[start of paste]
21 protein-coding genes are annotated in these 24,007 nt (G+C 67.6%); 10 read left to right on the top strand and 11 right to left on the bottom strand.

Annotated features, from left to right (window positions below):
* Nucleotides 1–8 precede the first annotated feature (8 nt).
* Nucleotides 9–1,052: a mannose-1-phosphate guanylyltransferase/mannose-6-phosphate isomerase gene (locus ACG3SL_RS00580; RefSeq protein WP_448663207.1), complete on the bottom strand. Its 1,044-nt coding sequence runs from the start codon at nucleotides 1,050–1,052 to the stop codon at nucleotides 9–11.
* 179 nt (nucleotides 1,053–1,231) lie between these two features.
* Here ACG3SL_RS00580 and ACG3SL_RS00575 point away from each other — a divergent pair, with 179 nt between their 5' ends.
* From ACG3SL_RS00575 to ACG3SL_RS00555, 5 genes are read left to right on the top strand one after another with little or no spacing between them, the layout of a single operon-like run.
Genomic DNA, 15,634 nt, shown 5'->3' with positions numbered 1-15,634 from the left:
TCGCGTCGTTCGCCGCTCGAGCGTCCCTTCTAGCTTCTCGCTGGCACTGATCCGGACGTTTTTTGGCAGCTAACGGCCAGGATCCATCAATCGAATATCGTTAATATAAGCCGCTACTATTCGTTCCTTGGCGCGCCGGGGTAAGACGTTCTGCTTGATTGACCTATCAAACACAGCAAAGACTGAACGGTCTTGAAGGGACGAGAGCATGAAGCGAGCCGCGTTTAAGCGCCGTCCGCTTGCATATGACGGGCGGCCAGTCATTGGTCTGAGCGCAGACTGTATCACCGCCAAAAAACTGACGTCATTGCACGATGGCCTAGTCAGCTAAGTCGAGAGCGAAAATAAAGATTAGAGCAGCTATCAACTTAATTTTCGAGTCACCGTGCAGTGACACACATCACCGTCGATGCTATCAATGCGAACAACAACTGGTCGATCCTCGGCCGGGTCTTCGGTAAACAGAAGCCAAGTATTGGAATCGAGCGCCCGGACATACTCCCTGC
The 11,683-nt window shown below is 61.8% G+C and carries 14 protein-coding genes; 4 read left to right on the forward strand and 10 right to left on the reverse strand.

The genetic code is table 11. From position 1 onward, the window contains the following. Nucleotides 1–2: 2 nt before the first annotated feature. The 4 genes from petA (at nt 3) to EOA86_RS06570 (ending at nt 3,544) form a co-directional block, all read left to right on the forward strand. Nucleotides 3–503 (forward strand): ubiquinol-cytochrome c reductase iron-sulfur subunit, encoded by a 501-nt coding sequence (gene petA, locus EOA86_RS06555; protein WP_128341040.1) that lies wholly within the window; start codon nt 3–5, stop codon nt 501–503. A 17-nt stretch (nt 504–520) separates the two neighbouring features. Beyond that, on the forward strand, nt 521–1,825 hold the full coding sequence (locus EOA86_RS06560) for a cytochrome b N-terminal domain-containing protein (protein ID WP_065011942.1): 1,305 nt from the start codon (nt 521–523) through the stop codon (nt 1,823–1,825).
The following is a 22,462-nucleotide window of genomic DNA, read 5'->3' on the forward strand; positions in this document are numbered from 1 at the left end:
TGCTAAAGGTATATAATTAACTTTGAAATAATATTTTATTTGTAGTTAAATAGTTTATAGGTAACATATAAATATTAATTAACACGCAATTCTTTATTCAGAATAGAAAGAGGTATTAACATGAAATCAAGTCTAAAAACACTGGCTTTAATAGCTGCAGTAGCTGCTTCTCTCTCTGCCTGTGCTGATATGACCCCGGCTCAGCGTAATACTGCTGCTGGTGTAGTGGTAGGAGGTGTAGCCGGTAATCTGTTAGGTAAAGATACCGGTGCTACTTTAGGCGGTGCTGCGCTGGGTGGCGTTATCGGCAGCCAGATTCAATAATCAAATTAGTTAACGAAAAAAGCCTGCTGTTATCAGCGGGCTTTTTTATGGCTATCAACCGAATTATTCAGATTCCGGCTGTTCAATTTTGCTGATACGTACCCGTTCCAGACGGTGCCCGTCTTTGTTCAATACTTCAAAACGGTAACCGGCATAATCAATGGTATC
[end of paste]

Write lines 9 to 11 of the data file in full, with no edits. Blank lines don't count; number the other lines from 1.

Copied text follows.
TCGCGTCGTTCGCCGCTCGAGCGTCCCTTCTAGCTTCTCGCTGGCACTGATCCGGACGTTTTTTGGCAGCTAACGGCCAGGATCCATCAATCGAATATCGTTAATATAAGCCGCTACTATTCGTTCCTTGGCGCGCCGGGGTAAGACGTTCTGCTTGATTGACCTATCAAACACAGCAAAGACTGAACGGTCTTGAAGGGACGAGAGCATGAAGCGAGCCGCGTTTAAGCGCCGTCCGCTTGCATATGACGGGCGGCCAGTCATTGGTCTGAGCGCAGACTGTATCACCGCCAAAAAACTGACGTCATTGCACGATGGCCTAGTCAGCTAAGTCGAGAGCGAAAATAAAGATTAGAGCAGCTATCAACTTAATTTTCGAGTCACCGTGCAGTGACACACATCACCGTCGATGCTATCAATGCGAACAACAACTGGTCGATCCTCGGCCGGGTCTTCGGTAAACAGAAGCCAAGTATTGGAATCGAGCGCCCGGACATACTCCCTGC
The 11,683-nt window shown below is 61.8% G+C and carries 14 protein-coding genes; 4 read left to right on the forward strand and 10 right to left on the reverse strand.

The genetic code is table 11. From position 1 onward, the window contains the following. Nucleotides 1–2: 2 nt before the first annotated feature. The 4 genes from petA (at nt 3) to EOA86_RS06570 (ending at nt 3,544) form a co-directional block, all read left to right on the forward strand. Nucleotides 3–503 (forward strand): ubiquinol-cytochrome c reductase iron-sulfur subunit, encoded by a 501-nt coding sequence (gene petA, locus EOA86_RS06555; protein WP_128341040.1) that lies wholly within the window; start codon nt 3–5, stop codon nt 501–503. A 17-nt stretch (nt 504–520) separates the two neighbouring features. Beyond that, on the forward strand, nt 521–1,825 hold the full coding sequence (locus EOA86_RS06560) for a cytochrome b N-terminal domain-containing protein (protein ID WP_065011942.1): 1,305 nt from the start codon (nt 521–523) through the stop codon (nt 1,823–1,825).